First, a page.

I recently found myself taking an unexpected turn on my path, which involves working to improve my health. After a physical exam I read several books to compare professional opinions. I’ve been eating a whole foods, plant-based diet now for one year and ten days, and I’m thankful to say it’s helping me manage arthritis pain without prescription drugs.

“I will make a way in the wilderness and rivers in the desert. The wild beasts will honor me, the jackals and the ostriches, for I give water in the wilderness, rivers in the desert, to give drink to my chosen people, the people whom I formed for myself that they might declare my praise” (Isaiah 43:19b-21 ESV).

Whatever comes on our life’s path, we can trust him to make a way.

by Kathy Sheldon Davis

A High School Reunion and “Can you hear me now?” – Isaiah 46:3-4

Jerry and I attended his 40th high school reunion last weekend. Mine was a year ago, and my intolerance for loud noise has either intensified or the SEHS alumni are a noisier bunch than the CHS crowd. Making a ruckus just goes with having a good time, right?

JK high school reunion 2015crop

Like a tidal wave, people swept to the opposite side of the warehouse when the band started up. The loud people took over the universe and the quieter ones sought their escape. I don’t remember hearing a complete sentence for the rest of the evening, though I watched a lot of mouths moving.

Sunday morning my discomfort continued as I kept my head down and hands busy, unfolding the edges of my recently purchased used Bible. It must have been that my sensors were overloaded by the noise from the night before, I don’t know. It was just hard to respond to the speaker without my defenses up, feeling like my ears and head were being assaulted, though I appreciated what he had to say.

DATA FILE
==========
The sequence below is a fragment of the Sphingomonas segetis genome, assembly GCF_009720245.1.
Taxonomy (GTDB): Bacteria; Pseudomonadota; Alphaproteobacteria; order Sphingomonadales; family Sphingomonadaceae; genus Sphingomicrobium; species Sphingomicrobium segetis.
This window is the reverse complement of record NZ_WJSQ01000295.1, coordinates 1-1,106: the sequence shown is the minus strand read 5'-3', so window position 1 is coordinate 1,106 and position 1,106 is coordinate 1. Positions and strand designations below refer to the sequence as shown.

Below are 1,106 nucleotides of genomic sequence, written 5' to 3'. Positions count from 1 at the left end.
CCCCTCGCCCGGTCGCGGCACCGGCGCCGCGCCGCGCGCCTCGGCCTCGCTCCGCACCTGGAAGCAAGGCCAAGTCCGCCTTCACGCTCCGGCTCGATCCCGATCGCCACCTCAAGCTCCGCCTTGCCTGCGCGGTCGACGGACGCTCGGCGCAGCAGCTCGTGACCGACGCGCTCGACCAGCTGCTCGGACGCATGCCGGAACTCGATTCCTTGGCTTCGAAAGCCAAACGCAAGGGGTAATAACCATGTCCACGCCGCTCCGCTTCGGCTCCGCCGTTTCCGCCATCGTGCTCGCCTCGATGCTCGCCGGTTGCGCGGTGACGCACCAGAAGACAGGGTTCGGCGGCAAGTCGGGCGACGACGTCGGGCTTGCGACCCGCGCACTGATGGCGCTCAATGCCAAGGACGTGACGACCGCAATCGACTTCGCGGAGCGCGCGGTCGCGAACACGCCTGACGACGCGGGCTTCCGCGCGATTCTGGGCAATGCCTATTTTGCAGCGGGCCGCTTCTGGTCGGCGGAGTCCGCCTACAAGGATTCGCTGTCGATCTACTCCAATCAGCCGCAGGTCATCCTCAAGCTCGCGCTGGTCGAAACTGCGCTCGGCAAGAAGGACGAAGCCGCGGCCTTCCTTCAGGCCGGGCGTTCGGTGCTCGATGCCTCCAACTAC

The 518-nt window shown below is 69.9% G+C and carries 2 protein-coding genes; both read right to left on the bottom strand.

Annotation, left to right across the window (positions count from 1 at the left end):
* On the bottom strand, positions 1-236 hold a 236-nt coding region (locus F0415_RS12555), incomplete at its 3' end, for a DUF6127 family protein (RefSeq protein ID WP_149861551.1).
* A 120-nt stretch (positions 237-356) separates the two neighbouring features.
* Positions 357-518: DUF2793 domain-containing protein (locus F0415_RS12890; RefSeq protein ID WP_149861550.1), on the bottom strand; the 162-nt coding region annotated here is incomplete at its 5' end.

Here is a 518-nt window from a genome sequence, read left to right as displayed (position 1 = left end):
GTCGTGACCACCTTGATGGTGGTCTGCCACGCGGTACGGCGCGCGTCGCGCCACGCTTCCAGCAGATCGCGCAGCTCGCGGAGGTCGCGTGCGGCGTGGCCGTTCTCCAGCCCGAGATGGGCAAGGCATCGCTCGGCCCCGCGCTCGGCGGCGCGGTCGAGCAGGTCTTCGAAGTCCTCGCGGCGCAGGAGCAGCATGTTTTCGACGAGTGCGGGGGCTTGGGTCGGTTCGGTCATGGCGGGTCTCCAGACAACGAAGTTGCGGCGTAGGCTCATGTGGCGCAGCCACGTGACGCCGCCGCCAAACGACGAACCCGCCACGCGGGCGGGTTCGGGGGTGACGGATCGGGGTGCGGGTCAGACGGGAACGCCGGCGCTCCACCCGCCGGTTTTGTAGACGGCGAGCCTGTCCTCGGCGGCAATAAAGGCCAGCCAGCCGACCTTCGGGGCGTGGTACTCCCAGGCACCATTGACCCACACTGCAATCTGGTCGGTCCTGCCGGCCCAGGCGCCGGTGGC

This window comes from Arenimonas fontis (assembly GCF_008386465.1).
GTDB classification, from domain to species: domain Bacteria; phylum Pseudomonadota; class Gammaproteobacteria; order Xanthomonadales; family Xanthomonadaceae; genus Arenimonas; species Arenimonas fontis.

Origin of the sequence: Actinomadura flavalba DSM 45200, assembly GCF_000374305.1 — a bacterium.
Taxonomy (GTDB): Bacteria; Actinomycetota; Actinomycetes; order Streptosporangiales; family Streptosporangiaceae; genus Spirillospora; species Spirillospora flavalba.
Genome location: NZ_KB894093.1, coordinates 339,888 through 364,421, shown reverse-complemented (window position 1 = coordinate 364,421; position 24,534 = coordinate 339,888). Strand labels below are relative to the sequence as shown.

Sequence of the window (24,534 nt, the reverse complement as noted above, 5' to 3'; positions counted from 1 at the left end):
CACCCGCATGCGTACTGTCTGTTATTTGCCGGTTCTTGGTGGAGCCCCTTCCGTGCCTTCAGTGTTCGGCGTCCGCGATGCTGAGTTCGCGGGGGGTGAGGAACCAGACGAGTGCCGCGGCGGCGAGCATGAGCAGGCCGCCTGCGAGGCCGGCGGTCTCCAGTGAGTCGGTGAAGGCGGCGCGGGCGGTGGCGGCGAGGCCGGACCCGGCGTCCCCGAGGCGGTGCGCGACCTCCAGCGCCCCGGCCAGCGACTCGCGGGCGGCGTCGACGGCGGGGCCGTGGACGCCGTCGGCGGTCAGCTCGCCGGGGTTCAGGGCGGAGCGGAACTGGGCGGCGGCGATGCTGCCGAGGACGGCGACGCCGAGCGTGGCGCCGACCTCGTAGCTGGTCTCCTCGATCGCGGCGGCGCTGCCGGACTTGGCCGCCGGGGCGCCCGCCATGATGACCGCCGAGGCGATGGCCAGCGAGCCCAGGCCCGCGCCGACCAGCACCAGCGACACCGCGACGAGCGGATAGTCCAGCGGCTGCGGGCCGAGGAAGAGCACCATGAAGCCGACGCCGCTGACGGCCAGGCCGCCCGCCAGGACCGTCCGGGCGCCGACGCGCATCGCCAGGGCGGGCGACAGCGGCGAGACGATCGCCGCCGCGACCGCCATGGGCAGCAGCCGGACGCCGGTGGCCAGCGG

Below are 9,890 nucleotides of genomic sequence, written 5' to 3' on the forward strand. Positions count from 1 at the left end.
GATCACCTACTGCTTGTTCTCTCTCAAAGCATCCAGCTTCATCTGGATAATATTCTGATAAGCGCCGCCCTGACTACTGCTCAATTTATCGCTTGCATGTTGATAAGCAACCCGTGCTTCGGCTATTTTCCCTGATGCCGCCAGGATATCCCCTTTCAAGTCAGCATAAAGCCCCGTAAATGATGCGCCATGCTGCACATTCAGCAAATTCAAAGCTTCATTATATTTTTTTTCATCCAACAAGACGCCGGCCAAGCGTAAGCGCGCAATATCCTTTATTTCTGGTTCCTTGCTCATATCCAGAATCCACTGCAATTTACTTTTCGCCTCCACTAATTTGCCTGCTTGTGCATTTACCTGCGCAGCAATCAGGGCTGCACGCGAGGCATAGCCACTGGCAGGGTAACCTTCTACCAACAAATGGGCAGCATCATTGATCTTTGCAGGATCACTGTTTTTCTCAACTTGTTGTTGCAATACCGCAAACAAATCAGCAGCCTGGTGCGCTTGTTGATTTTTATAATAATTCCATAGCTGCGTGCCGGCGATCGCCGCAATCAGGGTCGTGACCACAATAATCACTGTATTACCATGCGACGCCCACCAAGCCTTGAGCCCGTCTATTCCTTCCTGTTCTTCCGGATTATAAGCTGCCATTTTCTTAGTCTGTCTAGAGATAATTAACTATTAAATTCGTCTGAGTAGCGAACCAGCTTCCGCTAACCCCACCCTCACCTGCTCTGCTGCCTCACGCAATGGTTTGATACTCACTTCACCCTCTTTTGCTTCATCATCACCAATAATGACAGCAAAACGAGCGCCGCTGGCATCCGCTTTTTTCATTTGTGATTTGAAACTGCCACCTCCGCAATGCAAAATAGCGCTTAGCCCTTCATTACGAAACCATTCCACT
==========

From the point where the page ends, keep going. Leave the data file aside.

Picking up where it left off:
Sound can Hurt

Hyperacusis is a condition where a person is more sensitive to sounds that don’t normally seem loud to people. I read that hyperacusis, with or without phonophobia (fear of certain sounds), occurs in 10-15% of the population. It can eventually lead to social isolation and depression.

I’m careful unloading the dishwasher so I don’t stack dishes or close cupboard doors too loudly. I use ear plugs in church, not only with the music but when the pastor is speaking. Being near my husband when he sneezes makes me jump, and staying asleep at night is a challenge.

The heartbreak comes when I dwell on things I’ve lost, or fear losing, like singing with my family as we lead worship together (I can’t handle the sound system), and on my concern for the future as symptoms worsen.

I Won’t Give up Hope

It’s pretty easy to get caught up in my worries.

Here’s a scripture that helps: “Even to your old age and gray hairs I am he, I am he who will sustain you. I have made you and I will carry you; I will sustain you and I will rescue you” (from Isaiah 46:3-4 NIV).

And I often consider this one, too: “For the Scripture says, ‘Whoever believes on him will not be put to shame’ ” (Romans 10:11 NJKV).

I will never regret trusting him. I’ve never heard of anyone coming to the end of life saying, “I wish I hadn’t trusted Jesus.” There’s no downside to following him, though we may struggle along the way with parties in uncomfortable warehouses. He will not fail to sustain and rescue us.

by Kathy Sheldon Davis